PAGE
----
https://doi.org/10.1371/journal.pone.0088296.g001

Interpretations of the intended function(s) of the stone plaques extend back to the last quarter of the nineteenth century and include

  • a kind of ideographic writing system [3];
  • prestige objects [1], [4], [5];
  • symbolic items used by groups within a social hierarchy [6], [7];
  • heraldic objects [8], [9];
  • amulets or cult objects [10], [11], perhaps used in superstitious activities [12];
  • apotropaic images of the deceased to ward off evil [13];
  • idols [14][16], perhaps related to the devotion of specific divine figures [17][21]; and
  • symbolic expressions related to different specific geographical regions and units of cultural identity [22], [23].

More recently, Katina Lillios combined two of those functions—ideographic writing and heraldic items—hypothesizing that the majority of the plaques codify genealogical information [2], [24][27], whereas others perhaps were relics or specific expressions of several individuals [28], [29]. She proposed that decorative motifs on the lower portion of the plaque—the end opposite the hole (Fig. 2)—identify individual descent groups and that the number of decorative “registers”—the horizontal rows of triangles shown on the specimen in Fig. 2—indicates the generational distance between the deceased and the founding ancestor of his or her lineage. For example, a plaque containing two rows of triangles would connote “a person two generations removed from a founding ancestor [of the ‘triangle’ lineage]…. The increase in register [row] numbers suggests gradual demic diffusion away from a core ‘ancestral’ area over time” ([2], p. 149). Thus plaques with a higher number of rows should be later that those with fewer rows. And, just as with the concentric circles that radiate out from a pebble thrown in a pond, the number of rows should increase with distance from the original center of plaque development, as groups moved outward, carrying the plaque-making tradition with them.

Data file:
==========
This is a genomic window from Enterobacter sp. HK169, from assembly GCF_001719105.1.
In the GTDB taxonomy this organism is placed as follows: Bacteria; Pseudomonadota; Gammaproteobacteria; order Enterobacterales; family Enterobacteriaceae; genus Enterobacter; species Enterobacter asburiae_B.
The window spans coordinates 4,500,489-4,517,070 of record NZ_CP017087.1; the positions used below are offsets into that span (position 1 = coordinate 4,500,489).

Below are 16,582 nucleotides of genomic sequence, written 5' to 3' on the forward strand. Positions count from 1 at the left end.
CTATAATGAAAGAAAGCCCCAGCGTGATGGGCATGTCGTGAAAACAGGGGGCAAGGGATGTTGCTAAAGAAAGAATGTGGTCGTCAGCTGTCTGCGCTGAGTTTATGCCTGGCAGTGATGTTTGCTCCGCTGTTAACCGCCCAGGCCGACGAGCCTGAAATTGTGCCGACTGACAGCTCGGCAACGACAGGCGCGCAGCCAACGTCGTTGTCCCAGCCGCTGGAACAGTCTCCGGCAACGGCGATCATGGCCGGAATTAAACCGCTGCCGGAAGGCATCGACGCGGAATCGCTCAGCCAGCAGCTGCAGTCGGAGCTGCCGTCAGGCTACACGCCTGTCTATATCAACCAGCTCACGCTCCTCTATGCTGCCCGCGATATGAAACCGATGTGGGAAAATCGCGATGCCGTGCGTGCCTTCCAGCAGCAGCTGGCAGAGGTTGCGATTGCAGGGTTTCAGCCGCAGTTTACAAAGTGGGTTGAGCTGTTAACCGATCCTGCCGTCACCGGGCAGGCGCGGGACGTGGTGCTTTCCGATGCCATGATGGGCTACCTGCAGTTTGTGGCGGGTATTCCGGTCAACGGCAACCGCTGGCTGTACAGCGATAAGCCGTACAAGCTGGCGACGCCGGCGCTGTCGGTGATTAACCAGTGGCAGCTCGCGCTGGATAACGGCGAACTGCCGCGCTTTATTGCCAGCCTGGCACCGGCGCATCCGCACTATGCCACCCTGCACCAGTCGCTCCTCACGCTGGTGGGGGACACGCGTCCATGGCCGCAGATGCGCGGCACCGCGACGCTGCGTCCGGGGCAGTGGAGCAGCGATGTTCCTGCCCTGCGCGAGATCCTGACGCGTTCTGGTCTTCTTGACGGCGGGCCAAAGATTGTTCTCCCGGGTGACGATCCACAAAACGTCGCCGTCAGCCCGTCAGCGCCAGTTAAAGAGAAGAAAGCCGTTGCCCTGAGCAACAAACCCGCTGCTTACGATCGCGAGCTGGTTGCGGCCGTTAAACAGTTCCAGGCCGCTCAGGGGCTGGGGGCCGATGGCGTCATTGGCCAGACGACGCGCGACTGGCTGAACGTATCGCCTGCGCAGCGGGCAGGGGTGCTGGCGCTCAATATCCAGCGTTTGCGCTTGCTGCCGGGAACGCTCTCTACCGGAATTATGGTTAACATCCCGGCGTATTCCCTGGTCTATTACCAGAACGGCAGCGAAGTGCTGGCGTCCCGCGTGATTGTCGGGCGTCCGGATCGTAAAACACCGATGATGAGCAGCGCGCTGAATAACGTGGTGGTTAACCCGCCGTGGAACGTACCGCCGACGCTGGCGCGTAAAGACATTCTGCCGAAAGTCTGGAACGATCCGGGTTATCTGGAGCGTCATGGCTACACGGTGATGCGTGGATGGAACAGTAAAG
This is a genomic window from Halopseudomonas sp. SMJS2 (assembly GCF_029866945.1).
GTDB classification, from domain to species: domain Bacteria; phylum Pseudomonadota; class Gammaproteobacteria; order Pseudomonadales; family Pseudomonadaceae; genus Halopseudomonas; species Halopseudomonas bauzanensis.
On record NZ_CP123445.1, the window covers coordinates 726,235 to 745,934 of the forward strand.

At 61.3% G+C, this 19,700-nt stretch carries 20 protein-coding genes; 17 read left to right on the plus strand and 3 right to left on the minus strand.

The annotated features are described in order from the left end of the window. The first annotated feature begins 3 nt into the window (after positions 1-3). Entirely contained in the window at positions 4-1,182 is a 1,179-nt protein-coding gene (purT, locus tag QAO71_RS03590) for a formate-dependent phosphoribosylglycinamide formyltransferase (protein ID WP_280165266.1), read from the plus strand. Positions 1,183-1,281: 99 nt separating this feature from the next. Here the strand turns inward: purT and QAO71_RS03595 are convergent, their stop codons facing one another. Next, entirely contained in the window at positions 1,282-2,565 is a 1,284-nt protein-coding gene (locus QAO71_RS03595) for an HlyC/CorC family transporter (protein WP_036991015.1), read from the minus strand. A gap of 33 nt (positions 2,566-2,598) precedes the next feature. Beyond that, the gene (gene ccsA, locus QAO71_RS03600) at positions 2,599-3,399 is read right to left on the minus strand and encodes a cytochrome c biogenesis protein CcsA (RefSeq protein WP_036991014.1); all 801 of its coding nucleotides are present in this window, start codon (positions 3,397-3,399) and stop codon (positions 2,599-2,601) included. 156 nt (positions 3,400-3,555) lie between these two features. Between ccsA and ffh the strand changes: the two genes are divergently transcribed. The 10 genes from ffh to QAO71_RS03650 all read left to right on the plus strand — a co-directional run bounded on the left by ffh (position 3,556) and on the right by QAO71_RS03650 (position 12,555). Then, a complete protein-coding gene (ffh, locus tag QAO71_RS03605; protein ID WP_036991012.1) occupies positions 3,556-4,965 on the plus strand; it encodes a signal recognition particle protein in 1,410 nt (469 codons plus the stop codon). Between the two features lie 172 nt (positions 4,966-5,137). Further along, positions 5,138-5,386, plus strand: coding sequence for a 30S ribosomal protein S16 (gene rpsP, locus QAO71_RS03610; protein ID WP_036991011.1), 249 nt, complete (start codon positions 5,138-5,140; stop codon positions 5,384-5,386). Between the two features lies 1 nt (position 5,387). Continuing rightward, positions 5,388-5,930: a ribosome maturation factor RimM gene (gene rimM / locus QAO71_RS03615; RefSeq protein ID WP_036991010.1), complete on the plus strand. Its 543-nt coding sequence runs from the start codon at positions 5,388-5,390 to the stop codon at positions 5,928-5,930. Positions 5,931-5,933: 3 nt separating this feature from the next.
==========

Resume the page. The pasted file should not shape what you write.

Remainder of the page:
thumbnail
Figure 2. Characters used in the analysis and abbreviations: Decorative Motif (DM), Structure (ST), Traps/Tattoo (TT), Necklace (NK), and Head (H).

Terms in parentheses are particular character states for this example (see Fig. 3). After [31].

https://doi.org/10.1371/journal.pone.0088296.g002

Lillios created a sequence of types based on expected chronological changes in various features of the plaques, with emphasis on decorative motifs on the lower portion of the plaque. She anchored the sequence with plaques containing vertical bands, herringbone designs, or checkerboard patterning (Fig. 1), followed by plaques with zigzag decoration, followed by plaques with chevrons and triangles. Her reasoning was that many of the examples with vertical bands, herringbone designs, and checkerboard patterning appeared to come from the Évora district of southern Portugal, which many Iberian archaeologists consider to be the original heartland of Late Neolithic peoples responsible for the megalithic tombs in which many of the plaques have been found [10], [30], [31]. So her reasoning went, as those peoples moved out from Évora, the plaques they made became increasingly younger in age, ending with triangle designs.